Tell me, are you socked in? What are they calling it? Snowmaggedon?

  2. We have about 27″ of snow on the ground. The kids have not been to school for NINE DAYS RUNNING. Nine SCHOOL DAYS… Aaaaargh.

    It’s not really that we have a lot of snow – we live in a very rural area, and some of the roads the buses have to travel are windy/twisty/gravel/wooded on both sides (so the snow turns to ice). It’s ludicrous, but I suppose there’s no way the county can get plows down some of those roads.

    S&S is a nostalgia trip for sure. (One little point of congruence! Yippee!)

  3. Oooh… Sand and Sable is one of those scents that I’d never worn until recently. I, too, desperately wanted a bottle when I was in high school and wasn’t allowed to have it (or a black one piece bathing suit) because it was too mature and “sexy”.

    After reading the review in the guide, I kept my eye out for it and checked the discounters periodically – until, one day, in Walgreens, they had the little 15ml bottles for $4.99 or buy two, get one free – so I snatched up S&S, Vanilla Fields, and Lady Stetson (Walgreens sales had already netted me the original Stetson during a BOGO) for a grand total of $9.98.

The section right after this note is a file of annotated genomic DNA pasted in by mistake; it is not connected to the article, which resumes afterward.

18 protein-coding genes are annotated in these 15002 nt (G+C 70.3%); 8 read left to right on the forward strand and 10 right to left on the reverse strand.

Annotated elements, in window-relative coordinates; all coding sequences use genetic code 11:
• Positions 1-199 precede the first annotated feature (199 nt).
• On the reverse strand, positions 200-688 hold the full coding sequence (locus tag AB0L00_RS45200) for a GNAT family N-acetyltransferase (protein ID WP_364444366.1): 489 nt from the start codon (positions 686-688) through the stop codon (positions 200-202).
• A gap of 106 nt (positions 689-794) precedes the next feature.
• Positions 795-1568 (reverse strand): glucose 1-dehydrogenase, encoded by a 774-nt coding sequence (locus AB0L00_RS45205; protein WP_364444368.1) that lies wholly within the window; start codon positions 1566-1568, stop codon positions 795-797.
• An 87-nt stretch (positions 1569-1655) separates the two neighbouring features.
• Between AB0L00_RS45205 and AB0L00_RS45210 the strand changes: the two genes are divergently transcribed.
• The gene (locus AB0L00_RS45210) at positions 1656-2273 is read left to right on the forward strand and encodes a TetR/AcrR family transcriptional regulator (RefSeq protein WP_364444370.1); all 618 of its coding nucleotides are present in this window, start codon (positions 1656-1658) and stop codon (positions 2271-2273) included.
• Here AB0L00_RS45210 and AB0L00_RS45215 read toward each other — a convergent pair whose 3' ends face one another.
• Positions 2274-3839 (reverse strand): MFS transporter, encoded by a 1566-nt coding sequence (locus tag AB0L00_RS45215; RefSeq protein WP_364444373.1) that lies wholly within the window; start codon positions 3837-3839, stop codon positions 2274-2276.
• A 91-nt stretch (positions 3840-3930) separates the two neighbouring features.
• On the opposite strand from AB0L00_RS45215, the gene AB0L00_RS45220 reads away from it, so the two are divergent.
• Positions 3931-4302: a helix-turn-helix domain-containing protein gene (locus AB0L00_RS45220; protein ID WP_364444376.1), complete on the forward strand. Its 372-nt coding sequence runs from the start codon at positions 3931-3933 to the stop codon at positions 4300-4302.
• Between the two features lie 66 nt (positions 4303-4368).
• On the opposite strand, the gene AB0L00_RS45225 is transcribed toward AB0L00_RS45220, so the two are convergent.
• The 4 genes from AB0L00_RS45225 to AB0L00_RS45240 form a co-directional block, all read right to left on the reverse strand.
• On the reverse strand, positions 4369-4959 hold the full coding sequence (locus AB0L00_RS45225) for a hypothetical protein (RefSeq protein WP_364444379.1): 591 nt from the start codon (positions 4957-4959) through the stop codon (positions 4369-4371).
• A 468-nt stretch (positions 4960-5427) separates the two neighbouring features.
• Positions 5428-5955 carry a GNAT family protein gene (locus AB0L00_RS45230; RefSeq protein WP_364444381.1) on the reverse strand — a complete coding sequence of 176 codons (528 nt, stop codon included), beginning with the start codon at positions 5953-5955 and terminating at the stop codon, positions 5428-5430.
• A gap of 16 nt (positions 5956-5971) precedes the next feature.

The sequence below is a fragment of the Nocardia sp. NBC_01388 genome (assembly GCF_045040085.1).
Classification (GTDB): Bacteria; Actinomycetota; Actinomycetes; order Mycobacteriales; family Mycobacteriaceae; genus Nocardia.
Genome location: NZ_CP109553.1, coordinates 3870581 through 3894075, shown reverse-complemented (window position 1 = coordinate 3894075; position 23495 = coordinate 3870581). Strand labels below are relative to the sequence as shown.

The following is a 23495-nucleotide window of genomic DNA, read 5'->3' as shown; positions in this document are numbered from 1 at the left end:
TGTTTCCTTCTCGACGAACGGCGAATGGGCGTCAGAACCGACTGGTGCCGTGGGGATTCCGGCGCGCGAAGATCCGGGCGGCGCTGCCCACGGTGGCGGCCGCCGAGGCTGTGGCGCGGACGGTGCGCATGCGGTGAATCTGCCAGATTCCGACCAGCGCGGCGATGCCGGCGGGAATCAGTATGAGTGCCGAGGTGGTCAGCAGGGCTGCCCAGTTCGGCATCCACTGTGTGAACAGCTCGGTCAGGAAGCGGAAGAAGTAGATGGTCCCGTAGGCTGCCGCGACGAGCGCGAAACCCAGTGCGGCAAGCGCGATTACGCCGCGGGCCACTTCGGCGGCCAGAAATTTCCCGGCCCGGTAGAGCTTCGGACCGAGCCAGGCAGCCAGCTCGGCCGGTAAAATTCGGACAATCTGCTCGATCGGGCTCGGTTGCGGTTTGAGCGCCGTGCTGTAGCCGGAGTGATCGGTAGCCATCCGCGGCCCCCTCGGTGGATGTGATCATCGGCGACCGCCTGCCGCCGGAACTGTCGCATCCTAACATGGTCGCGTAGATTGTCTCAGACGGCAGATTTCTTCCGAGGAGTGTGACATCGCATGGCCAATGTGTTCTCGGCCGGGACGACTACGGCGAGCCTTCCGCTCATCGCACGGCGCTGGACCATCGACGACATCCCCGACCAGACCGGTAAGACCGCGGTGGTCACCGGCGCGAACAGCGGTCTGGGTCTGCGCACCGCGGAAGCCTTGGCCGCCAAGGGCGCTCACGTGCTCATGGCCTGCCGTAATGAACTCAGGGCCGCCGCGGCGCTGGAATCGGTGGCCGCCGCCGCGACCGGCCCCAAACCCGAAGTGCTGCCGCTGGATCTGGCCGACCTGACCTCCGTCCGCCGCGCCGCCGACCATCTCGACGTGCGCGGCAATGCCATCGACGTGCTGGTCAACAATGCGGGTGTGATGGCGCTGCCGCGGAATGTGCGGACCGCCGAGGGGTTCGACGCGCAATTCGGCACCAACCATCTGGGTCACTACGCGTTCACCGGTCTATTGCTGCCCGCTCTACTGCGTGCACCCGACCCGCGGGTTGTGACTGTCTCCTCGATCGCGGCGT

None of them are masterpieces, but they’re all fun scents and good to use as room scents or on linens – or just to wear to bed. I’ve spent a lot more money for scents that I don’t like half as much, that’s for sure.

  4. Cynthia, I agree – the drugstore Cotys aren’t masterpieces but they’re sure fun! I don’t care for Lady Stetson, and there’s no way I’d wear Stetson myself (former boyfriend wore it). Vanilla Fields would probably be okay, except that my sister wore that one before she discovered Dune and Coco Mlle, and she’s Mad Possessive about her perfumes. I’m forbidden to wear *anything* she ever wore, which I permit only because I now have options. 🙂 The other Cotys I liked were Stetson Rich Suede, which is actually very floral, and Exclamation!

    Sounds like your mom was as strict as mine. I never wanted a black swimsuit, and all of mine were swim-team racing suits, but I was sure restricted as a teenager. (Thus virtually guaranteeing that I’d go a little wild my first year in college… )